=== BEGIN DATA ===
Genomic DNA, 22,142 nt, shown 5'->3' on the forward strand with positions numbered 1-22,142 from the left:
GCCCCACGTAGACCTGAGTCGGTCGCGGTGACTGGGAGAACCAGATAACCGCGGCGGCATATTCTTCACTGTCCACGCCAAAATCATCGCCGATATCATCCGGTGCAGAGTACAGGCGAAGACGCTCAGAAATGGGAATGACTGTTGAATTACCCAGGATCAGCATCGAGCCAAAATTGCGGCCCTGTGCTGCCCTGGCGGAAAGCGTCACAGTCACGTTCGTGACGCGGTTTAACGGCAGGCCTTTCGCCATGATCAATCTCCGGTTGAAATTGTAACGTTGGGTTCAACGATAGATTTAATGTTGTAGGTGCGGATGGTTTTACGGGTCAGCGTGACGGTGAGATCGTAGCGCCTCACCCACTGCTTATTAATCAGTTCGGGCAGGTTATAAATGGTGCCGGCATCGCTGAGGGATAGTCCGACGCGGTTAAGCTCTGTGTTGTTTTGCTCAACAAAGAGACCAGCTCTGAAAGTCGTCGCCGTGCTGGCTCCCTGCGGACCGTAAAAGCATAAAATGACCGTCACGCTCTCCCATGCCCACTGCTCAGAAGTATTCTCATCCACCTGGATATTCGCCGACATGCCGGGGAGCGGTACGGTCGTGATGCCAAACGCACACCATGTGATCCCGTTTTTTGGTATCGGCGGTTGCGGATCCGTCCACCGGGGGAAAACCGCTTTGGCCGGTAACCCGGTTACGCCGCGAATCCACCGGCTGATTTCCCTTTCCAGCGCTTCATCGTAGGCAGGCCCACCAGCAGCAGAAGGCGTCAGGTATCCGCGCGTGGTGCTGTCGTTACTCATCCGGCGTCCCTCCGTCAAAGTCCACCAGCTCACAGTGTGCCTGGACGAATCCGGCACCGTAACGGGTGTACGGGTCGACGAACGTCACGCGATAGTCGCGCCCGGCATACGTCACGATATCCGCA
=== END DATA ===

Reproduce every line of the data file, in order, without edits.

Genomic DNA, 22,142 nt, shown 5'->3' on the forward strand with positions numbered 1-22,142 from the left:
GCCCCACGTAGACCTGAGTCGGTCGCGGTGACTGGGAGAACCAGATAACCGCGGCGGCATATTCTTCACTGTCCACGCCAAAATCATCGCCGATATCATCCGGTGCAGAGTACAGGCGAAGACGCTCAGAAATGGGAATGACTGTTGAATTACCCAGGATCAGCATCGAGCCAAAATTGCGGCCCTGTGCTGCCCTGGCGGAAAGCGTCACAGTCACGTTCGTGACGCGGTTTAACGGCAGGCCTTTCGCCATGATCAATCTCCGGTTGAAATTGTAACGTTGGGTTCAACGATAGATTTAATGTTGTAGGTGCGGATGGTTTTACGGGTCAGCGTGACGGTGAGATCGTAGCGCCTCACCCACTGCTTATTAATCAGTTCGGGCAGGTTATAAATGGTGCCGGCATCGCTGAGGGATAGTCCGACGCGGTTAAGCTCTGTGTTGTTTTGCTCAACAAAGAGACCAGCTCTGAAAGTCGTCGCCGTGCTGGCTCCCTGCGGACCGTAAAAGCATAAAATGACCGTCACGCTCTCCCATGCCCACTGCTCAGAAGTATTCTCATCCACCTGGATATTCGCCGACATGCCGGGGAGCGGTACGGTCGTGATGCCAAACGCACACCATGTGATCCCGTTTTTTGGTATCGGCGGTTGCGGATCCGTCCACCGGGGGAAAACCGCTTTGGCCGGTAACCCGGTTACGCCGCGAATCCACCGGCTGATTTCCCTTTCCAGCGCTTCATCGTAGGCAGGCCCACCAGCAGCAGAAGGCGTCAGGTATCCGCGCGTGGTGCTGTCGTTACTCATCCGGCGTCCCTCCGTCAAAGTCCACCAGCTCACAGTGTGCCTGGACGAATCCGGCACCGTAACGGGTGTACGGGTCGACGAACGTCACGCGATAGTCGCGCCCGGCATACGTCACGATATCCGCA